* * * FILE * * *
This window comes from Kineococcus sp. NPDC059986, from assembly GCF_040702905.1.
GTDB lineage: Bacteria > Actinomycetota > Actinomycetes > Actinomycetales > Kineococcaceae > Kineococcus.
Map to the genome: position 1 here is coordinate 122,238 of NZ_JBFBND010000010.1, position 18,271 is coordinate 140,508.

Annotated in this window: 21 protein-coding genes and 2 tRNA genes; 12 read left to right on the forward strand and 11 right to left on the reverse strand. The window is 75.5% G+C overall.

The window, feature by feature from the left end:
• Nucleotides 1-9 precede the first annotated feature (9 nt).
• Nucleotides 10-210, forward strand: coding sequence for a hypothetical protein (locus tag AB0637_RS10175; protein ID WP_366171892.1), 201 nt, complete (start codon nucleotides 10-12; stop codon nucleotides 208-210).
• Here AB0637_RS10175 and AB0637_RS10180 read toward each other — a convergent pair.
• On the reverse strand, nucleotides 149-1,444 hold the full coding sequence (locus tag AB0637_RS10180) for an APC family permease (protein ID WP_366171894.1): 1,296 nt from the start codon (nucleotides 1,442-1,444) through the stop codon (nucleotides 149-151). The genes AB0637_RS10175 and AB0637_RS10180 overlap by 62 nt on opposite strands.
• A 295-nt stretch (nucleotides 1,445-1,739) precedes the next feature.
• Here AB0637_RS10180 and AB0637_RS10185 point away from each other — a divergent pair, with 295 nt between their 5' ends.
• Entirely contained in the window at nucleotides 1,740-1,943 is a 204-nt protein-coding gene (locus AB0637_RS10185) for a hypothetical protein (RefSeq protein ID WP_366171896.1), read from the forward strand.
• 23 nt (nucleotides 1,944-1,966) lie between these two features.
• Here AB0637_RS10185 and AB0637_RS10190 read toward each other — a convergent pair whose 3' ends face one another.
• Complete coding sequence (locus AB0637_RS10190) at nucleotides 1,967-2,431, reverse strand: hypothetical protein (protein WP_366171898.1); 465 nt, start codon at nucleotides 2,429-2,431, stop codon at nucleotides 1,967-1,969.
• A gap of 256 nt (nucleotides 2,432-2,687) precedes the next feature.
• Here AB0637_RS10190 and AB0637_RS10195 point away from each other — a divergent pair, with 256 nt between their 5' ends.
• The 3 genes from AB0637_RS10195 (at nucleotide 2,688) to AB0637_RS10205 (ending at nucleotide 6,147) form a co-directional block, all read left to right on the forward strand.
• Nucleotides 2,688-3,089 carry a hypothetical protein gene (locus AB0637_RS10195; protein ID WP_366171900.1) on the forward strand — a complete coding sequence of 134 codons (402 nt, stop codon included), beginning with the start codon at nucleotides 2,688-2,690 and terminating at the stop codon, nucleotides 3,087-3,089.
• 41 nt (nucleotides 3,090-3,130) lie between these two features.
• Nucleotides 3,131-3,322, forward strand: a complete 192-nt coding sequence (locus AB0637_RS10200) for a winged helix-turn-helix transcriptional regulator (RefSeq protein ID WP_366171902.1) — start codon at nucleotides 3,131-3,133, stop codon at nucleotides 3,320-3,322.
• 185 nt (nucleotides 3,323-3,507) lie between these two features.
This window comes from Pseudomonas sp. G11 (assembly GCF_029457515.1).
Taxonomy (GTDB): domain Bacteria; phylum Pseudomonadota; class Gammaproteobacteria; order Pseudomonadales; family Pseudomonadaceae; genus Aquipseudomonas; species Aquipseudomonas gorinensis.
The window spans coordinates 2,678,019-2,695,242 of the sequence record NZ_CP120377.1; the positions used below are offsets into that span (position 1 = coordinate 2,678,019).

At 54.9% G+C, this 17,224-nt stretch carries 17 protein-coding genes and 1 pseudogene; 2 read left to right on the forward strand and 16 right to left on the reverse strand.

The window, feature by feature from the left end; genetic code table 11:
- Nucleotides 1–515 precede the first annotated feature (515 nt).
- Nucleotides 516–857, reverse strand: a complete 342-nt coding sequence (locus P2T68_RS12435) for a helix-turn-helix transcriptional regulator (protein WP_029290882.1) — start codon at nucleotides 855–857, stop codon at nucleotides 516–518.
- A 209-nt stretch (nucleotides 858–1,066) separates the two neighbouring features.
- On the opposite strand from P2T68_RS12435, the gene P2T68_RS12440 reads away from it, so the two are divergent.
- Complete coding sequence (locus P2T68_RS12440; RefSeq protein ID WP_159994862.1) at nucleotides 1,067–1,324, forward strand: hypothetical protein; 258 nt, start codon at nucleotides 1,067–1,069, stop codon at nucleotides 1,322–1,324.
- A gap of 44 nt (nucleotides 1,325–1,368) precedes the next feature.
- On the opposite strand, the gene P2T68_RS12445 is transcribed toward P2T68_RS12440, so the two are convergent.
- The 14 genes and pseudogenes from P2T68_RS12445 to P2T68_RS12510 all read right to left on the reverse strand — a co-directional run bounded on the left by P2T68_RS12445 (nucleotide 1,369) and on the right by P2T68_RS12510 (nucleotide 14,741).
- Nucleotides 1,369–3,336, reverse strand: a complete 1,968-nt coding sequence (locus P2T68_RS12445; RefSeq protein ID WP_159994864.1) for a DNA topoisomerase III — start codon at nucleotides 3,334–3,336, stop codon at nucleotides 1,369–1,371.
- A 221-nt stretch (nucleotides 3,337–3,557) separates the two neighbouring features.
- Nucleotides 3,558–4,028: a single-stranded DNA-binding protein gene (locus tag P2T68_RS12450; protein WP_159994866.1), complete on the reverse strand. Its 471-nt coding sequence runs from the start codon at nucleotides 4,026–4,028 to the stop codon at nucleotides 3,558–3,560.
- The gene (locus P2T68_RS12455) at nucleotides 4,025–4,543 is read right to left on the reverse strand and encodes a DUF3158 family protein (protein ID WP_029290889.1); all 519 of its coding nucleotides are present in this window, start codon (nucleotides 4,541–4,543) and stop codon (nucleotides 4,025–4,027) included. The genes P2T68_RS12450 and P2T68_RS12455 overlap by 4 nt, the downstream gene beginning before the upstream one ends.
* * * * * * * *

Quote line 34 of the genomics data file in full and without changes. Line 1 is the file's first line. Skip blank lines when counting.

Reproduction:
- On the opposite strand, the gene P2T68_RS12445 is transcribed toward P2T68_RS12440, so the two are convergent.